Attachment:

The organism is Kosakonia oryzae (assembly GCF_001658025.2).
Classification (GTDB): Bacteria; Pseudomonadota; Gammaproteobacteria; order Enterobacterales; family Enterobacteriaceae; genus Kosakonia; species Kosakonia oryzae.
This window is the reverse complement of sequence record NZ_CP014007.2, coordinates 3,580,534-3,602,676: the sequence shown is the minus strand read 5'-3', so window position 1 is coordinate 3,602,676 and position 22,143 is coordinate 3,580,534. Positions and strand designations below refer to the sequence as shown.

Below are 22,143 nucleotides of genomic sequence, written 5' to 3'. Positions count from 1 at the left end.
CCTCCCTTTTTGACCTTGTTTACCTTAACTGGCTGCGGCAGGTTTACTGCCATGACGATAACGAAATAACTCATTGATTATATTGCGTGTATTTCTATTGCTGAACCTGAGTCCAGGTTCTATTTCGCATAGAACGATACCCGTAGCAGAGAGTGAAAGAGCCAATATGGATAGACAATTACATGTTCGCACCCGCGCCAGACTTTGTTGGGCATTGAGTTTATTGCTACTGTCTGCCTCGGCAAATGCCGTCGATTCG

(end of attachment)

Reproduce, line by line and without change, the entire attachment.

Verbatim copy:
The organism is Kosakonia oryzae (assembly GCF_001658025.2).
Classification (GTDB): Bacteria; Pseudomonadota; Gammaproteobacteria; order Enterobacterales; family Enterobacteriaceae; genus Kosakonia; species Kosakonia oryzae.
This window is the reverse complement of sequence record NZ_CP014007.2, coordinates 3,580,534-3,602,676: the sequence shown is the minus strand read 5'-3', so window position 1 is coordinate 3,602,676 and position 22,143 is coordinate 3,580,534. Positions and strand designations below refer to the sequence as shown.

Below are 22,143 nucleotides of genomic sequence, written 5' to 3'. Positions count from 1 at the left end.
CCTCCCTTTTTGACCTTGTTTACCTTAACTGGCTGCGGCAGGTTTACTGCCATGACGATAACGAAATAACTCATTGATTATATTGCGTGTATTTCTATTGCTGAACCTGAGTCCAGGTTCTATTTCGCATAGAACGATACCCGTAGCAGAGAGTGAAAGAGCCAATATGGATAGACAATTACATGTTCGCACCCGCGCCAGACTTTGTTGGGCATTGAGTTTATTGCTACTGTCTGCCTCGGCAAATGCCGTCGATTCG